Top panel says ‘no’ to school

MOREHEAD CITY — The State Board of Education took action Thursday to close a charter high school here at the end of June, citing concerns over poor academic performance and finances.


The board voted not to renew the charter of Coastal Academy on Bridges Street, formerly Cape Lookout Marine Science High School. The school’s charter is due to expire June 30.

But the school’s directors say they will open as a private school in the fall.

Barbara Johnson, board of directors chairman for Coastal Academy, said in a press statement Thursday the board plans to reopen next school year as a private school serving middle and high school students, with a special focus on at-risk students. 

The board also plans to submit a new application for a charter school as soon as the new cycle of applications become available from the state.

The board is encouraging parents to take advantage of the new state vouchers, N.C. Opportunity Scholarships, to help offset the $7,500 annual tuition that will be charged to attend the school, which will reopen as The Opportunity School at Coastal Academy. The school will work out payment plans for other parents who don’t qualify for vouchers.

Several lawsuits have been filed against the state since the General Assembly approved in July 2013 the use of $4,200 taxpayer-funded vouchers to attend private schools. Groups filing suit include the N.C. School Boards Association and the N.C. Association of Educators, the state teachers’ lobbying group. The Carteret County Board of Education voted Tuesday to become plaintiffs in the suit filed by the N.C. School Boards Association.

The state board took its unanimous action during its meeting in Raleigh.

A state charter advisory board, in January, recommended not renewing the school’s charter, citing patterns of “noncompliance, low academic performance and concerns related to the financial sustainability,” of the school.

Plus, state funds for the school are being withheld until questions regarding an accurate student enrollment count can be worked out, something the school’s executive director, Dr. A.L. Fleming, said in a news release Thursday was being addressed.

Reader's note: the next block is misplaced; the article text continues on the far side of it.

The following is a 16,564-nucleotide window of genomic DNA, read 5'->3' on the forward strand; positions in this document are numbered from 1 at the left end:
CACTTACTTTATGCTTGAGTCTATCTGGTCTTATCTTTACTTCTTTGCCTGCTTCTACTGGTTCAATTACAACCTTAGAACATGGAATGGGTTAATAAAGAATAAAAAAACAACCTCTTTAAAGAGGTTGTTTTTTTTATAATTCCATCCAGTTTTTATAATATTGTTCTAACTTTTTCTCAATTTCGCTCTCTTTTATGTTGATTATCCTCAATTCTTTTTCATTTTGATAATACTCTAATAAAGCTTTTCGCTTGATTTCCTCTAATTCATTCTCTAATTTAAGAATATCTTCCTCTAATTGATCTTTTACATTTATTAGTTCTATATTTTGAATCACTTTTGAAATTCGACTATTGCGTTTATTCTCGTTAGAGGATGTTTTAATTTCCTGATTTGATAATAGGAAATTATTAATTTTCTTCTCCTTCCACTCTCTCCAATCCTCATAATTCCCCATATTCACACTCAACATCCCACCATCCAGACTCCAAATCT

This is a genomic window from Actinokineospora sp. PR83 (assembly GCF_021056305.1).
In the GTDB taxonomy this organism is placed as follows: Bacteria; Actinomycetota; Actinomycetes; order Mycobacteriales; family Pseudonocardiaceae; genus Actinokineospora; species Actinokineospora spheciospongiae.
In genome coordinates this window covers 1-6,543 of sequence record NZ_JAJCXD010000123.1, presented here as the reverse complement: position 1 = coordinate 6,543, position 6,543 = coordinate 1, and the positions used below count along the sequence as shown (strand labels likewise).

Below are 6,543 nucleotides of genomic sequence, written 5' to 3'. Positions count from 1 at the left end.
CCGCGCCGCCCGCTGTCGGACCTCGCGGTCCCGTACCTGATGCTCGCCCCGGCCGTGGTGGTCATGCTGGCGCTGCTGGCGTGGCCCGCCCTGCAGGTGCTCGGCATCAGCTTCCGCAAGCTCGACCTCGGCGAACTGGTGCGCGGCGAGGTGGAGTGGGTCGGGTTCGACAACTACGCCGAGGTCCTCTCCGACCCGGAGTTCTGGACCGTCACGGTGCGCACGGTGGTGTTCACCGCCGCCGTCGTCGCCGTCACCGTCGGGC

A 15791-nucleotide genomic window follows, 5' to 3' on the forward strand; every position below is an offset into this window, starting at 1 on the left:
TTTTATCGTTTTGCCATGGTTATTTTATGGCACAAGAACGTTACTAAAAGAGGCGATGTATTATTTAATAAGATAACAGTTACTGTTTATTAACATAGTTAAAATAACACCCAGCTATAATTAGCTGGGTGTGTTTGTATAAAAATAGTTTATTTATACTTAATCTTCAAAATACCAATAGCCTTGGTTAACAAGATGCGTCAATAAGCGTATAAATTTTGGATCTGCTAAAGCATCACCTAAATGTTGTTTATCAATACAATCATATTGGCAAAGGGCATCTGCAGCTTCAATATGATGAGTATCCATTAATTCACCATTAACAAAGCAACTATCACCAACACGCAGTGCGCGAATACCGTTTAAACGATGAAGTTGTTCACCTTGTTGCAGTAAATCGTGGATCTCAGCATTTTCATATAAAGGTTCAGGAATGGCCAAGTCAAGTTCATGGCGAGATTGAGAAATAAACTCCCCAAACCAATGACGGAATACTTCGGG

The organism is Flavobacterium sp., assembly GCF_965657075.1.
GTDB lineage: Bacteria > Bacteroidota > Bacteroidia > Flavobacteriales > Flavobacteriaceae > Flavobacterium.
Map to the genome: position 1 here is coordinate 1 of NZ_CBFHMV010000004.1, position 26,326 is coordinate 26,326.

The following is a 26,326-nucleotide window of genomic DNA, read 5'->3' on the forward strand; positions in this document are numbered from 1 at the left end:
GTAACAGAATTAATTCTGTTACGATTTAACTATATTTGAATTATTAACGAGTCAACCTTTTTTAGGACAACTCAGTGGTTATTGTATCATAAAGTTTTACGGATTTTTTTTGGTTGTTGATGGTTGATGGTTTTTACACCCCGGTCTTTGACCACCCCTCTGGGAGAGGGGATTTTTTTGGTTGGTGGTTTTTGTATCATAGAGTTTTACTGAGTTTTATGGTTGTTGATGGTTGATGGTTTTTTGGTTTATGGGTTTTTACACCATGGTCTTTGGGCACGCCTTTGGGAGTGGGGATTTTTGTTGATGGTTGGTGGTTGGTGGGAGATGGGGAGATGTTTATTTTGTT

“The state is scheduled to visit the school in the coming weeks to review records and documentation,” he said. “Our school continues to operate within budget and its current funding levels to meet its financial obligations.”

Ms. Johnson said while her board is disappointed with the state board’s decision, “The leadership of the school has been prepared for this possible outcome and has made plans for the future.”

She continued, “We are certainly disappointed in the decision of the State Board of Education to accept the recommendation of the charter school advisory board, even in the face of documented community support, documented turnaround plan and answers to all previous noncompliance issues, but our students are too important to lose. We will move forward with a different model to serve local students at risk and expand to include middle school grades.”

She encouraged parents and guardians of students “who are having challenges at traditional middle and high schools to consider applying for the new N.C. Opportunity scholarships to attend private school.”

She said priority applications to the school would be accepted through Feb. 25. The new private school will “have a directed pathway in vocational education, as well as project based learning in technology and science.”

The News-Times checked with the State Board of Education to confirm the legality of the school’s action. By presstime, the only response received was from Sarah Clark, public information officer with State Board of Education.

She said, “I am not aware of any policy/law that would prohibit them from doing that after their charter expires, but I have an email into our staff attorney just to be sure.”

As for requirements to open a private school, it must meet state safety standards for public school buildings, and all other standards set by the N.C. Division of Non-Public Education. Part of those requirements include administration of nationally standardized tests to all students in grades three, six and nine in English grammar, reading, spelling and math.